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Environment Minister: Crudia Zeylanica plant not removed from Red Data List

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By Ifham Nizam

The Crudia Zeylanica plant has not been removed from the Red Data List as claimed by some of the media, Environment Minister Mahinda Amaraweera said yesterday.

He expressed disappointment at claims that the Crudia Zeylanica plant had been removed from the 2020 Red List.

“But there is no truth in these media reports. The Ministry of Environment emphasises that the Crudia Zeylanica plant has not been removed from the 2020 Red Data List,” he added.

It has been revealed that the Crudia Ceylanica or Pandu Karanda plant near the Daraluwa Railway Station in Gampaha is rare.

 In the Red Data List published in 2012, five extinct plants from Sri Lanka were included in that List.

They are (I) Rinorea decora (Violaceae), (II) Rinorea bengalensis (III) Crudia zeylanica (Fabaceae) (IV) Strobilanthes caudata (Acanthaceae), (V) Blumea angustifolia (Asteraceae). There are five types.

However, in the Botanical  Surveys conducted after 2012, three species of Rinorea decora (Violaceae), Rinorea bengalensis, and Crudia zeylanica (Fabaceae) were re-surveyed in compiling the Red Data List of 2020 Plants.

Crudia zeylanica is one of them. It was this plant that led to a controversy during the construction of the new Expressway. But with the identification of the particular plant, it had been found in several other places, the Minister said, adding that, therefore, the plant was no longer considered an extinct species from Sri Lanka. However, the plant had not been removed from the Red Data List, which has categorised it as a critically endangered plant.

Strobilanthes caudata (Acanthaceae), Blumea angustifolia (Asteraceae), considered extinct in Sri Lanka were included in the 2012 Red List. The two plant species are also listed as endangered in our 2020 Red Data List.

Doona ovalifolia (Dipterocarpaceae) and Alphonsia hortensis (Annonaceae) are included in the 2012 Red Data List of Extinct in the Wild (EW) .

Eugenia xanthocarpa (Myrtaceae) has been currently listed in the 2020 Red Data List as Extinct in the Wild.

 Alphonsea hortensis and Eugenia xanthocarpa are currently cultivated at the Royal Botanic Gardens, Peradeniya.

Therefore, some media and social media reports that the Crudia Zeylanica has been removed from the 2020 Red Data List were false, Minister Amaraweera said.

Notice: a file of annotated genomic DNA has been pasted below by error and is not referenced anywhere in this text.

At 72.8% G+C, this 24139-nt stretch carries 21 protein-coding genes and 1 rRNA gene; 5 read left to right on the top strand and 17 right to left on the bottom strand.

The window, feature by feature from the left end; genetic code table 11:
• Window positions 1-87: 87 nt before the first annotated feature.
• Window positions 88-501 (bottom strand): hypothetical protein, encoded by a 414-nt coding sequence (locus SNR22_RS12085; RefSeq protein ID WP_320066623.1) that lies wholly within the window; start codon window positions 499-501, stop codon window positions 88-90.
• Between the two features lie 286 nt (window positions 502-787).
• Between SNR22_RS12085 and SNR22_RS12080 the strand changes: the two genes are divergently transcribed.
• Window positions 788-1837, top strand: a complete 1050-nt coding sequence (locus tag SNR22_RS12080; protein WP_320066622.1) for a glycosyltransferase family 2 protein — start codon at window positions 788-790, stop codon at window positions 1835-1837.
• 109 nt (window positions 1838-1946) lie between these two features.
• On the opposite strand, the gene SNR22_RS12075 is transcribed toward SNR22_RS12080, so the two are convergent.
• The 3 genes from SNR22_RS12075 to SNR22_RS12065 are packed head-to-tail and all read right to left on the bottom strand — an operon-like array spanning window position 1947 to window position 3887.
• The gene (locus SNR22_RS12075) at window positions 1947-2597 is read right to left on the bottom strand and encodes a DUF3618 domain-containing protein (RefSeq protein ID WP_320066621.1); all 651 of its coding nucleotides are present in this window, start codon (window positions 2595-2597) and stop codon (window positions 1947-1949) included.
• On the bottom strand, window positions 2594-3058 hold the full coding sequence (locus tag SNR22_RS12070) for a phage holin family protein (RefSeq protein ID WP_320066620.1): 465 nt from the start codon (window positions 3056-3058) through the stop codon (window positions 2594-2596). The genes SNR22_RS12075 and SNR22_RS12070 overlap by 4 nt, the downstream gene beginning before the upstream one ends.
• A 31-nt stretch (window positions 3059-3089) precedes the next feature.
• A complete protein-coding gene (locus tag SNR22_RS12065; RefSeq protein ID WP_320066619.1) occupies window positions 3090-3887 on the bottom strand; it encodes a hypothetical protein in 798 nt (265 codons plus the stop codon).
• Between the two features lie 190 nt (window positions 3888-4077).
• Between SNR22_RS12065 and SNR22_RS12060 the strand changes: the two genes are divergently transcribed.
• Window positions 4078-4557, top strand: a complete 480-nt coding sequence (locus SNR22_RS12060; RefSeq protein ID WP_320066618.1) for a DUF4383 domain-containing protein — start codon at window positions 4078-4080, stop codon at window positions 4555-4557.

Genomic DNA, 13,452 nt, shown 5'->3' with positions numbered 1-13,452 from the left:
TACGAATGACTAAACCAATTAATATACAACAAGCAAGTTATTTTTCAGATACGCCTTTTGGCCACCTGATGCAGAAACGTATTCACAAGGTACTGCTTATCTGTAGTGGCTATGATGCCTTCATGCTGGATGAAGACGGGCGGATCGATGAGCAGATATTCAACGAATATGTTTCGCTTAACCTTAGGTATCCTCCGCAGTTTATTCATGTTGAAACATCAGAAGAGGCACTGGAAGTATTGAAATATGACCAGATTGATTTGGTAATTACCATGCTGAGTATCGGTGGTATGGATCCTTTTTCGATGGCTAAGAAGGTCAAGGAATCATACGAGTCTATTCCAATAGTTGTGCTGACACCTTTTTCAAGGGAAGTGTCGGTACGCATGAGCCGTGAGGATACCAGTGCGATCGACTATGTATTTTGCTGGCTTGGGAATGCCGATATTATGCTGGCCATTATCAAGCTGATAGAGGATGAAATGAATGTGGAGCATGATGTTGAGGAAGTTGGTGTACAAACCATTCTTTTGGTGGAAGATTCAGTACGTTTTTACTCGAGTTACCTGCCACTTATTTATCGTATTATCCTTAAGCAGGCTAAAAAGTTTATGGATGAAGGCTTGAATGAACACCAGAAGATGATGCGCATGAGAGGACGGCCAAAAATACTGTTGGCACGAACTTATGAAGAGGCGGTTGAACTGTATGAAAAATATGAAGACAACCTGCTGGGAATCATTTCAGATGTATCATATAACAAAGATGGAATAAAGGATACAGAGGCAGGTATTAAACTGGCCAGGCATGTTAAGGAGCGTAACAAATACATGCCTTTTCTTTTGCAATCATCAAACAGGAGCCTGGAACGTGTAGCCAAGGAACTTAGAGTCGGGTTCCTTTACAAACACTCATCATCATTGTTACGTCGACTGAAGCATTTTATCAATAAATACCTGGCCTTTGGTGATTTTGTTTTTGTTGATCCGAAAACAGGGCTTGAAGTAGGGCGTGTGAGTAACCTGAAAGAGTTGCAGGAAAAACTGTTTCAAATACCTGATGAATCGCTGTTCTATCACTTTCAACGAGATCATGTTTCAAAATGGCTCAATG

“This Red Data List is compiled according to the World Conservation Union (IUCN) criteria. Therefore, we cannot add or remove Red Data List as we wish,” the Environment Minister pointed out.



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Self-Employed Traders petition SC over govt. favouring liquor dealers

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By A.J.A Abeynayake

The Supreme Court has decided take up, on 04 Oct. for hearing a petition filed by the Association of Self-Employed Traders against the opening of liquor stores during the current lockdown.

 The traders have requested the apex court to order the government to allow members of their union to engage in business activities since the liquor stores had been allowed to reopen during the lockdown.

The petition was taken up before a three-judge bench comprising justices L. T. B. Dehideniya, Shiran Gooneratne and Janak de Silva, yesterday.

 The State Counsel appearing for the respondents said he had received the relevant documents pertaining to the case only last Friday evening. Therefore, the State Counsel requested the court to give him time to seek advice from the respondents who were many.

Attorney-at-Law Eraj de Silva, appearing for the petitioner at the time, said about 7,000 members of his client union had lost their livelihoods due to the decision by the respondents.

Therefore, Attorney-at-Law Eraj de Silva requested the court to give an early date for considering the petition.

Accordingly, the Supreme Court decided to take up the petition for consideration on 04 Oct and directed the lawyers of the petitioners to take steps to send notice to the respondents before that date.

The petition was filed by the President of the United National Self-Employed Trade Association G.I. Charles, its Vice President P.G.B. Nissanka, and Secretary Krishan Marambage.